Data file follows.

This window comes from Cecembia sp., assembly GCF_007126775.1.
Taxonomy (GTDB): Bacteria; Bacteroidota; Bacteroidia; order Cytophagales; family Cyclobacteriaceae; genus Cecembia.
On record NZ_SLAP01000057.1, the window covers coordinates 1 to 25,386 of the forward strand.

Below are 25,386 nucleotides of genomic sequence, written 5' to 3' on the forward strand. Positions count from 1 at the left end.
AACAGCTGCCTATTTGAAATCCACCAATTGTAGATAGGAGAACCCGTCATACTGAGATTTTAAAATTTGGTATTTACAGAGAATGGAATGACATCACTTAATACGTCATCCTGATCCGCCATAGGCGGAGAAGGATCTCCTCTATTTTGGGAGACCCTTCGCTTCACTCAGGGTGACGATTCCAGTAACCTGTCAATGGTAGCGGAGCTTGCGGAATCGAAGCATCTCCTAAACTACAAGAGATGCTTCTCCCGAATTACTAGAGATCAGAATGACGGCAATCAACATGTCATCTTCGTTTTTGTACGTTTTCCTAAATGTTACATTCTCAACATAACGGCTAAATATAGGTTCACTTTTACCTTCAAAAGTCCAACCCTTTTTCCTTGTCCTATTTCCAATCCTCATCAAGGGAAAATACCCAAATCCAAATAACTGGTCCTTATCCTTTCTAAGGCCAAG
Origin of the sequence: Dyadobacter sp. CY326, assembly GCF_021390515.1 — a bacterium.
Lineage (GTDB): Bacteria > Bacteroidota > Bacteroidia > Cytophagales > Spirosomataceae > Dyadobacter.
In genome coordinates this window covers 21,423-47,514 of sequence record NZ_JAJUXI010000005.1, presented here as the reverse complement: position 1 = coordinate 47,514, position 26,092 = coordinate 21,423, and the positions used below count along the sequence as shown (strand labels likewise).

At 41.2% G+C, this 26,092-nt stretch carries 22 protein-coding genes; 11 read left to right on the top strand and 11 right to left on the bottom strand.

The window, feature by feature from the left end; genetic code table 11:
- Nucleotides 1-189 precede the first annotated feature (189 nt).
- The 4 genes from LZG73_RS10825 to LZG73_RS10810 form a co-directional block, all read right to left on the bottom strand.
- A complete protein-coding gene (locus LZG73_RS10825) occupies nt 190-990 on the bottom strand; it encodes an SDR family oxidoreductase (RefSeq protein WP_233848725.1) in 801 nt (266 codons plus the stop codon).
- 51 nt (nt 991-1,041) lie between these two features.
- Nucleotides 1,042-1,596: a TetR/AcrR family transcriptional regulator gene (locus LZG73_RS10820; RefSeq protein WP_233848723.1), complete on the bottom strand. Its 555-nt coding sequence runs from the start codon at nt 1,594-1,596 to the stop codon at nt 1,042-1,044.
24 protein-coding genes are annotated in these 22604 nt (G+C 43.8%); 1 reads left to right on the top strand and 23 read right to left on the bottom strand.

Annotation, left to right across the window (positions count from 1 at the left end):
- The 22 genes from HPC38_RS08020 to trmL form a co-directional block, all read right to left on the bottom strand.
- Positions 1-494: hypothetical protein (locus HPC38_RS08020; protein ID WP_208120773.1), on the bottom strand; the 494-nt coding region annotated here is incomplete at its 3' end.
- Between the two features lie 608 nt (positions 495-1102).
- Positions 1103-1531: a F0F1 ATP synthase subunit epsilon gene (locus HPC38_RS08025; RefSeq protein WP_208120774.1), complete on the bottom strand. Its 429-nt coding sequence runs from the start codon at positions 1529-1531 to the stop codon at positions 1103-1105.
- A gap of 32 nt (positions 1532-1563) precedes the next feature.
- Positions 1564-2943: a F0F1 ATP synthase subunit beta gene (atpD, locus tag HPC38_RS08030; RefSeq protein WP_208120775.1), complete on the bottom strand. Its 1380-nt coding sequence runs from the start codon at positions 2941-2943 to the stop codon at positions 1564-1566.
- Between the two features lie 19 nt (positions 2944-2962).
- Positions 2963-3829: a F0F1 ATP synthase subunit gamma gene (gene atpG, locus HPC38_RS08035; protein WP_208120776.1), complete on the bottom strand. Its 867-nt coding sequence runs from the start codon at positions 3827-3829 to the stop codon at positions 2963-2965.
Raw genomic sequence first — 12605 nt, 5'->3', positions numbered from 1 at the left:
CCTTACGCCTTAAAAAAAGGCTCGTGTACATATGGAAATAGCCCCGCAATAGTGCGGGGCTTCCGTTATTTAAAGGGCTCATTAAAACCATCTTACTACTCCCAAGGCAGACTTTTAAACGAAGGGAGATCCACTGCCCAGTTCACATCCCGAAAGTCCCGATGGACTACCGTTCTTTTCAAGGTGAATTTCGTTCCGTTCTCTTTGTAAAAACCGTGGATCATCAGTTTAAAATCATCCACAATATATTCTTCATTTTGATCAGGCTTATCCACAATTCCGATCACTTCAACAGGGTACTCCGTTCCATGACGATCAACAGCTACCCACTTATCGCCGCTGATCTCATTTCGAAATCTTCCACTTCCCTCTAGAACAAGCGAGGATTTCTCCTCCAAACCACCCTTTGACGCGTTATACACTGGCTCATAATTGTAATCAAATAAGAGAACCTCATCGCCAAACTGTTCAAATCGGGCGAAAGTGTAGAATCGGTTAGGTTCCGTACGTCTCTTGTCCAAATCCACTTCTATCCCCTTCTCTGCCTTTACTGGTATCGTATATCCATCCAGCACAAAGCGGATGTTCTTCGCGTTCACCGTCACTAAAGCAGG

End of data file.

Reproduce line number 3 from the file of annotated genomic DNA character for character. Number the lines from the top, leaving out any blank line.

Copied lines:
On record NZ_SLAP01000057.1, the window covers coordinates 1 to 25,386 of the forward strand.